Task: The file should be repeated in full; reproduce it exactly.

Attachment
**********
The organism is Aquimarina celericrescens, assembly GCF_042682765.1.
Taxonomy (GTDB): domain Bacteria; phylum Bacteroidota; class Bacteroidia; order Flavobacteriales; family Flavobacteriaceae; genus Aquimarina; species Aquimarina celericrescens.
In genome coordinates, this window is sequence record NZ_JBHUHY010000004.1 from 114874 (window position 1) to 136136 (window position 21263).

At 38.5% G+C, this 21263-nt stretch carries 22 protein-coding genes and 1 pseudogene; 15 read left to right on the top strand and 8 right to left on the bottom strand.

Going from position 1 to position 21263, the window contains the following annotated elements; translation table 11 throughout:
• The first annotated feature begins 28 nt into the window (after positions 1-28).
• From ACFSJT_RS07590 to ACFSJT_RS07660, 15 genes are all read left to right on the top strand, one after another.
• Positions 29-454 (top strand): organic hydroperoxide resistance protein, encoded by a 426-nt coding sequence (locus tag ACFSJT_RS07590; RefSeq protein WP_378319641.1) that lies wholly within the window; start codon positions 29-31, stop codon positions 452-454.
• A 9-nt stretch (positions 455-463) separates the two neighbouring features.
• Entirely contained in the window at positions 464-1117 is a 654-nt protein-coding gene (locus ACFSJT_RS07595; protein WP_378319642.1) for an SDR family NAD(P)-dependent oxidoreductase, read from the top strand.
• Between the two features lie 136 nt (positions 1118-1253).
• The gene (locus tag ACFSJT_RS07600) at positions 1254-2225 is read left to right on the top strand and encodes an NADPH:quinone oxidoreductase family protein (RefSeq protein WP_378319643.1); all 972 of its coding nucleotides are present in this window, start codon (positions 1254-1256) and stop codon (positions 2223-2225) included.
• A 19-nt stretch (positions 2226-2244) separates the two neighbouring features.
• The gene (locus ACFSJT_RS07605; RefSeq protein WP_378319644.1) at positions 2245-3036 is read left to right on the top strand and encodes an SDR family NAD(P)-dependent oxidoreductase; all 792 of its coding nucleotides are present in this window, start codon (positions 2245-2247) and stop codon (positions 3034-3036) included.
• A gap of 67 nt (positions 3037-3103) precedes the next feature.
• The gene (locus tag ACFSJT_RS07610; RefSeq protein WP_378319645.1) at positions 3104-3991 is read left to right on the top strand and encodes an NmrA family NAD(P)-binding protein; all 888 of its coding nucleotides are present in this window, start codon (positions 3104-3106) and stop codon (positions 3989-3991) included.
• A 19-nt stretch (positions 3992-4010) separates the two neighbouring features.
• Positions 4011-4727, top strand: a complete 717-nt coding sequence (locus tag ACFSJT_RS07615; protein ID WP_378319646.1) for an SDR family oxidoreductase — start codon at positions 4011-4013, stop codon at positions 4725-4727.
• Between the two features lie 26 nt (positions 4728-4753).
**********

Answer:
The organism is Aquimarina celericrescens, assembly GCF_042682765.1.
Taxonomy (GTDB): domain Bacteria; phylum Bacteroidota; class Bacteroidia; order Flavobacteriales; family Flavobacteriaceae; genus Aquimarina; species Aquimarina celericrescens.
In genome coordinates, this window is sequence record NZ_JBHUHY010000004.1 from 114874 (window position 1) to 136136 (window position 21263).

At 38.5% G+C, this 21263-nt stretch carries 22 protein-coding genes and 1 pseudogene; 15 read left to right on the top strand and 8 right to left on the bottom strand.

Going from position 1 to position 21263, the window contains the following annotated elements; translation table 11 throughout:
• The first annotated feature begins 28 nt into the window (after positions 1-28).
• From ACFSJT_RS07590 to ACFSJT_RS07660, 15 genes are all read left to right on the top strand, one after another.
• Positions 29-454 (top strand): organic hydroperoxide resistance protein, encoded by a 426-nt coding sequence (locus tag ACFSJT_RS07590; RefSeq protein WP_378319641.1) that lies wholly within the window; start codon positions 29-31, stop codon positions 452-454.
• A 9-nt stretch (positions 455-463) separates the two neighbouring features.
• Entirely contained in the window at positions 464-1117 is a 654-nt protein-coding gene (locus ACFSJT_RS07595; protein WP_378319642.1) for an SDR family NAD(P)-dependent oxidoreductase, read from the top strand.
• Between the two features lie 136 nt (positions 1118-1253).
• The gene (locus tag ACFSJT_RS07600) at positions 1254-2225 is read left to right on the top strand and encodes an NADPH:quinone oxidoreductase family protein (RefSeq protein WP_378319643.1); all 972 of its coding nucleotides are present in this window, start codon (positions 1254-1256) and stop codon (positions 2223-2225) included.
• A 19-nt stretch (positions 2226-2244) separates the two neighbouring features.
• The gene (locus ACFSJT_RS07605; RefSeq protein WP_378319644.1) at positions 2245-3036 is read left to right on the top strand and encodes an SDR family NAD(P)-dependent oxidoreductase; all 792 of its coding nucleotides are present in this window, start codon (positions 2245-2247) and stop codon (positions 3034-3036) included.
• A gap of 67 nt (positions 3037-3103) precedes the next feature.
• The gene (locus tag ACFSJT_RS07610; RefSeq protein WP_378319645.1) at positions 3104-3991 is read left to right on the top strand and encodes an NmrA family NAD(P)-binding protein; all 888 of its coding nucleotides are present in this window, start codon (positions 3104-3106) and stop codon (positions 3989-3991) included.
• A 19-nt stretch (positions 3992-4010) separates the two neighbouring features.
• Positions 4011-4727, top strand: a complete 717-nt coding sequence (locus tag ACFSJT_RS07615; protein ID WP_378319646.1) for an SDR family oxidoreductase — start codon at positions 4011-4013, stop codon at positions 4725-4727.
• Between the two features lie 26 nt (positions 4728-4753).